Homestead #2 belonged to the Durgins in 1858 and Rowlands in 1880. It’s one of my favorites because of the stone chamber within. Which came first–the stone chamber or the rest of the cellar? Was the entire cellar considered a root cellar?

h-chamber interior

Hence, a closer look. Oh yes, and the porcupine scat pile is still there in the back right-hand corner, but none of it is fresh. Darn.

h-chamber stones 1

On the outside of the chamber’s edge that connects with the cellar–again my imagination took over. Perhaps my turtle’s head is the large blocky rock bottom center. Or is it a smaller version in the rocks above. Am I seeing things that are not there? Overthinking as my guy would suggest?

h-chamber back

Perhaps in the back wall?

h-chamber int 2

And in the side? Again, I see a face peering out at me just up from the bottom center/left. Do you see it?

h-rock pile 2

h-stone 5

h-stone pile 4

h-stone pile 3

While I was busy photographing stone piles in the woods and wondering about their significance, my guy followed his nose and made a discovery that has eluded Jinny Mae and me for months.

h-tombstones 1

Just like that he found the cemetery.

h-Sarah Dergin

Sarah, daughter of Anna and Ephraim, is the first tombstone. She died in 1858 at age 22.

h-Mary Dergin

Beside her, Mary, wife of Sumner Dergin, who died before Sarah–in 1856. She, too, was 22 years old. As best I can tell, Sarah and Sumner were siblings.

h-Ephraim Durgin

And Ephraim, Sarah’s father, who died in 1873 at age 81. Notice the difference in stone from the two girls to Ephraim? Slate to cement. And the name spelling–Dergin and Durgin. As genealogy hobbiests, we’ve become accustomed to variations in spelling.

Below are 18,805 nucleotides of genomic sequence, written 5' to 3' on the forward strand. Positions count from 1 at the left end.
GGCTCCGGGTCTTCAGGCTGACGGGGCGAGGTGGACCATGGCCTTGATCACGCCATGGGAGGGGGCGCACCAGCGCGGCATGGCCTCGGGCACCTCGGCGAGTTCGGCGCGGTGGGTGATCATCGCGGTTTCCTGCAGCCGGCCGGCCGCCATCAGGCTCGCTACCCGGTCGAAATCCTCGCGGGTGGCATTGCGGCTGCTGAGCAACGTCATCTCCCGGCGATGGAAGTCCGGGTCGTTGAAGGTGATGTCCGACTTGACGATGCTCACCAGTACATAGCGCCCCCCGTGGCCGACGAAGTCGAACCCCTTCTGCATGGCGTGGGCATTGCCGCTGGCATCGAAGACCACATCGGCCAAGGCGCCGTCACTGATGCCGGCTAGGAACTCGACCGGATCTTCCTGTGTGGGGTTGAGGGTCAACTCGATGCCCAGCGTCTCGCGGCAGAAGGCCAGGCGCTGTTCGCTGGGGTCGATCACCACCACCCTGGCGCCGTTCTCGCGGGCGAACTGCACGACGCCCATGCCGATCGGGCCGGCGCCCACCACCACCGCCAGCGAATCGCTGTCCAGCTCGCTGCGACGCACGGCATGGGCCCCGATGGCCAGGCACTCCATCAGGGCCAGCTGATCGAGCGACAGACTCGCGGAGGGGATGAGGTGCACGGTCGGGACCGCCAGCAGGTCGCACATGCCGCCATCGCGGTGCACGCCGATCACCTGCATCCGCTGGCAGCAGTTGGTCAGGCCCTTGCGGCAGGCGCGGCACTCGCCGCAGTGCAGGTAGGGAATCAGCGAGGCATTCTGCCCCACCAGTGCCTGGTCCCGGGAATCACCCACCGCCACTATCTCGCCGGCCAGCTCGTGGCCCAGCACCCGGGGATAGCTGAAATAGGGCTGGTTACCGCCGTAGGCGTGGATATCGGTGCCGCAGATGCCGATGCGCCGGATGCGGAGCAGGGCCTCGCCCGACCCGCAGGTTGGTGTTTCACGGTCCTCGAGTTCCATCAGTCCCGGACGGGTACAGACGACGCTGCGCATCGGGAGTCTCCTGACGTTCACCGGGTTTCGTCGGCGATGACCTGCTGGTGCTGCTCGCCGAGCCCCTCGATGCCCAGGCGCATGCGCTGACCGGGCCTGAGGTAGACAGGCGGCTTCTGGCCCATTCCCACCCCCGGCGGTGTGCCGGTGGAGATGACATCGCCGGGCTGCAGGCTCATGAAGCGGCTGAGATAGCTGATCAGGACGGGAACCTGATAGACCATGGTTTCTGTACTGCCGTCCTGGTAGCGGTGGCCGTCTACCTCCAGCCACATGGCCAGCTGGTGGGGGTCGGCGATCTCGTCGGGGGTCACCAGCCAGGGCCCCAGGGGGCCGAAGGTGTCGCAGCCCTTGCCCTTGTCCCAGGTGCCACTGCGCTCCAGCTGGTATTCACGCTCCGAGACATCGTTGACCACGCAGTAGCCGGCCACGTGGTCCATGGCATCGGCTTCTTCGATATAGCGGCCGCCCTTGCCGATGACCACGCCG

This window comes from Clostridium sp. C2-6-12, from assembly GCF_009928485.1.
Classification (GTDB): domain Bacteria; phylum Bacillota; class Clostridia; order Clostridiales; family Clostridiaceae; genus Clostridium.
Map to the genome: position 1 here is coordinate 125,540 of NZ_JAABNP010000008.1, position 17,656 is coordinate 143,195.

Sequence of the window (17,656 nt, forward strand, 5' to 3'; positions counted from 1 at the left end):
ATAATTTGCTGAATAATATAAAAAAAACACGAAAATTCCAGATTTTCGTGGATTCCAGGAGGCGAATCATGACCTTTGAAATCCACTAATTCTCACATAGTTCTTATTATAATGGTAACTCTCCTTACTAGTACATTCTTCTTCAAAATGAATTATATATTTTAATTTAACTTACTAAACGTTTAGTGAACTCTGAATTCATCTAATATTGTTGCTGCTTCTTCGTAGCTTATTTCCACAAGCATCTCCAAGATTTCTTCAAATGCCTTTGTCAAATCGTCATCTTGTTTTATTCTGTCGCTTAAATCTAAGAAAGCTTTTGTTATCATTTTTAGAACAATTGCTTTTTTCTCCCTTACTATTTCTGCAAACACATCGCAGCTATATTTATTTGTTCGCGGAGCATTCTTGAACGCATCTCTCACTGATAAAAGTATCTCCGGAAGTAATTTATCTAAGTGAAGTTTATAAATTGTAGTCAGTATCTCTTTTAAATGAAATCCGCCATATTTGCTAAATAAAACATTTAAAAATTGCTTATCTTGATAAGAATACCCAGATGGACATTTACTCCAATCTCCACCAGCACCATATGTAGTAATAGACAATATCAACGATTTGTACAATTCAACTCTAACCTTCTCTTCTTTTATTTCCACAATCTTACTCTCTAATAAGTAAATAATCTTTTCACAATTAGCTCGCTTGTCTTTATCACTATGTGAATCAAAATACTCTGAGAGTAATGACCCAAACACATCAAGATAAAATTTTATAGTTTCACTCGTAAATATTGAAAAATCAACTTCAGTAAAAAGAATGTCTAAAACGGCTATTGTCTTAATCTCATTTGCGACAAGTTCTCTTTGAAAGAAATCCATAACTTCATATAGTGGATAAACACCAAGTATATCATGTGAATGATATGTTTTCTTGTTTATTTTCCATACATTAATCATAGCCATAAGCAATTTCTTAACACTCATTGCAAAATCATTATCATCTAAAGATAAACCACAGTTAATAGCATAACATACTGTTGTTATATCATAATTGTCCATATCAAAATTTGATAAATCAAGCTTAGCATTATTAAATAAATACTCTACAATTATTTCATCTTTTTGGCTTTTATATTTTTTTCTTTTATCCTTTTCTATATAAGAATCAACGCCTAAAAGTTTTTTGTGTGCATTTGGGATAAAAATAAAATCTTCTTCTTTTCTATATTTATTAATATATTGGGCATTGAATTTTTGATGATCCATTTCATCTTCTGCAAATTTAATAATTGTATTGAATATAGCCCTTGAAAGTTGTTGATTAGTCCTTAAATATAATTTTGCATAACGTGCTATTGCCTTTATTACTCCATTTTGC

I found the following on RootsWeb:

8. ANNA3 FURLONG (PATRICK2, JOHN1) was born 1791 in Limerick, Maine, and died 1873 in Stoneham, Maine. She married EPHRAIM DURGIN June 18, 1817 in Limerick, Maine14. He was born April 13, 1790 in Limerick, Maine, and died in Stoneham.

Children of ANNA FURLONG and EPHRAIM DURGIN are:
i.OLIVE4 DURGIN, b. 1811, Stoneham, Maine; m. DUNCAN M. ROSS, April 11, 1860, Portland, Maine.
ii.SALOMA DURGIN, b. 1813.
iii.ELIZABETH DURGIN, b. 1815.
iv.SALLY DURGIN, b. 1817.
v.SUMNER F. DURGIN, b. 1819, Of Stoneham, Massachusettes; m. MARY ANN DURGAN, July 11, 1853, York County, Maine; b. Of Parsonsfield, Maine.
vi.CASANDIA DURGIN, b. 1821.
vii.EPHRAIM DURGIN, b. 1823.
viii.FANNY DURGIN, b. 1825.

Sarah isn’t listed above. But . . . Sally and Sarah were often interchangeable.

h-cemetery view-Durgin

Though only these three stones stand upright, leaning against a wall, this potentially was a large cemetery. And the view–Durgin Mountain.

h-down from cem

Rather than backtrack again, we decided to travel cross-country back toward Willard Brook.

h-bog

At the bottom of the hill, the area was filled with sphagnum moss and cinnamon and interrupted fern.